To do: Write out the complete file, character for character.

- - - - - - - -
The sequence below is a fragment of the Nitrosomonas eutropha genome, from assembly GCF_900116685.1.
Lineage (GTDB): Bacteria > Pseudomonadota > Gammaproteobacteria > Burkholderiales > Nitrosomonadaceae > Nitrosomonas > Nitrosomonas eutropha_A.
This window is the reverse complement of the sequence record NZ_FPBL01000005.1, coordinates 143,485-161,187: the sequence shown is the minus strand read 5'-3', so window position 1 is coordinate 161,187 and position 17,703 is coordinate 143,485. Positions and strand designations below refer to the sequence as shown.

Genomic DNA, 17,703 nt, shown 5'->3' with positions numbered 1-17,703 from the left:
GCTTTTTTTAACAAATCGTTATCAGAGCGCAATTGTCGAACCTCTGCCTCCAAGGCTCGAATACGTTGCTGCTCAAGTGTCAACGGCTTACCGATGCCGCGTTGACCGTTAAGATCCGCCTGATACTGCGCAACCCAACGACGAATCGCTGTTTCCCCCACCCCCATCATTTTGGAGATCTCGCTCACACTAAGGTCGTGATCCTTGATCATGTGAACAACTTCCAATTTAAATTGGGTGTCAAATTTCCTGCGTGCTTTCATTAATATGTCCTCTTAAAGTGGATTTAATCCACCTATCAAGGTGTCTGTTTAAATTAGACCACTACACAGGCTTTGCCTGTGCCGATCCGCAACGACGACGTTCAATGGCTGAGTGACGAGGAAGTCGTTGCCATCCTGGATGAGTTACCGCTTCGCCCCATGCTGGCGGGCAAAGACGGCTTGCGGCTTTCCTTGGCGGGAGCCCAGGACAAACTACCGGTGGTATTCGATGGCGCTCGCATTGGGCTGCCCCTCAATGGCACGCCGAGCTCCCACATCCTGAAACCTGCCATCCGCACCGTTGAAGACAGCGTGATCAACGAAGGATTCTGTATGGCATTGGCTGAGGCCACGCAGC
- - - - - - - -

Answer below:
The sequence below is a fragment of the Nitrosomonas eutropha genome, from assembly GCF_900116685.1.
Lineage (GTDB): Bacteria > Pseudomonadota > Gammaproteobacteria > Burkholderiales > Nitrosomonadaceae > Nitrosomonas > Nitrosomonas eutropha_A.
This window is the reverse complement of the sequence record NZ_FPBL01000005.1, coordinates 143,485-161,187: the sequence shown is the minus strand read 5'-3', so window position 1 is coordinate 161,187 and position 17,703 is coordinate 143,485. Positions and strand designations below refer to the sequence as shown.

Genomic DNA, 17,703 nt, shown 5'->3' with positions numbered 1-17,703 from the left:
GCTTTTTTTAACAAATCGTTATCAGAGCGCAATTGTCGAACCTCTGCCTCCAAGGCTCGAATACGTTGCTGCTCAAGTGTCAACGGCTTACCGATGCCGCGTTGACCGTTAAGATCCGCCTGATACTGCGCAACCCAACGACGAATCGCTGTTTCCCCCACCCCCATCATTTTGGAGATCTCGCTCACACTAAGGTCGTGATCCTTGATCATGTGAACAACTTCCAATTTAAATTGGGTGTCAAATTTCCTGCGTGCTTTCATTAATATGTCCTCTTAAAGTGGATTTAATCCACCTATCAAGGTGTCTGTTTAAATTAGACCACTACACAGGCTTTGCCTGTGCCGATCCGCAACGACGACGTTCAATGGCTGAGTGACGAGGAAGTCGTTGCCATCCTGGATGAGTTACCGCTTCGCCCCATGCTGGCGGGCAAAGACGGCTTGCGGCTTTCCTTGGCGGGAGCCCAGGACAAACTACCGGTGGTATTCGATGGCGCTCGCATTGGGCTGCCCCTCAATGGCACGCCGAGCTCCCACATCCTGAAACCTGCCATCCGCACCGTTGAAGACAGCGTGATCAACGAAGGATTCTGTATGGCATTGGCTGAGGCCACGCAGC